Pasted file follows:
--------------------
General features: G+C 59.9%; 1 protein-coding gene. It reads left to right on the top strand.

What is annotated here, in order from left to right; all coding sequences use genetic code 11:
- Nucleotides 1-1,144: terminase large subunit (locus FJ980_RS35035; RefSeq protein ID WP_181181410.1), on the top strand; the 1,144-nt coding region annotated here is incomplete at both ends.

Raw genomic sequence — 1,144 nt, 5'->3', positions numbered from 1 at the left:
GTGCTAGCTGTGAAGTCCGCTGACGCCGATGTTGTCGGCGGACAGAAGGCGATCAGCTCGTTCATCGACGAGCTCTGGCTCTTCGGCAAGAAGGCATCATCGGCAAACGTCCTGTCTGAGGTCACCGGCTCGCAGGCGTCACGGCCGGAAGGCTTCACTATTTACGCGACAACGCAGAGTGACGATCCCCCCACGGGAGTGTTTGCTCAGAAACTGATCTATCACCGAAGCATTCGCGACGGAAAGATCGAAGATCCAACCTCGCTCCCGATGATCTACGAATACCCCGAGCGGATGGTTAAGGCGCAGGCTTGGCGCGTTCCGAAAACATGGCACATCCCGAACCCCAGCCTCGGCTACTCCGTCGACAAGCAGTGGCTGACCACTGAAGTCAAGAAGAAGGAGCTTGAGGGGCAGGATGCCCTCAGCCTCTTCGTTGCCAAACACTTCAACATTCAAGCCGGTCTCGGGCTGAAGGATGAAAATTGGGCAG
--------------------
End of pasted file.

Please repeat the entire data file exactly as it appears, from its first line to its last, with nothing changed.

General features: G+C 59.9%; 1 protein-coding gene. It reads left to right on the top strand.

What is annotated here, in order from left to right; all coding sequences use genetic code 11:
- Nucleotides 1-1,144: terminase large subunit (locus FJ980_RS35035; RefSeq protein ID WP_181181410.1), on the top strand; the 1,144-nt coding region annotated here is incomplete at both ends.

Raw genomic sequence — 1,144 nt, 5'->3', positions numbered from 1 at the left:
GTGCTAGCTGTGAAGTCCGCTGACGCCGATGTTGTCGGCGGACAGAAGGCGATCAGCTCGTTCATCGACGAGCTCTGGCTCTTCGGCAAGAAGGCATCATCGGCAAACGTCCTGTCTGAGGTCACCGGCTCGCAGGCGTCACGGCCGGAAGGCTTCACTATTTACGCGACAACGCAGAGTGACGATCCCCCCACGGGAGTGTTTGCTCAGAAACTGATCTATCACCGAAGCATTCGCGACGGAAAGATCGAAGATCCAACCTCGCTCCCGATGATCTACGAATACCCCGAGCGGATGGTTAAGGCGCAGGCTTGGCGCGTTCCGAAAACATGGCACATCCCGAACCCCAGCCTCGGCTACTCCGTCGACAAGCAGTGGCTGACCACTGAAGTCAAGAAGAAGGAGCTTGAGGGGCAGGATGCCCTCAGCCTCTTCGTTGCCAAACACTTCAACATTCAAGCCGGTCTCGGGCTGAAGGATGAAAATTGGGCAG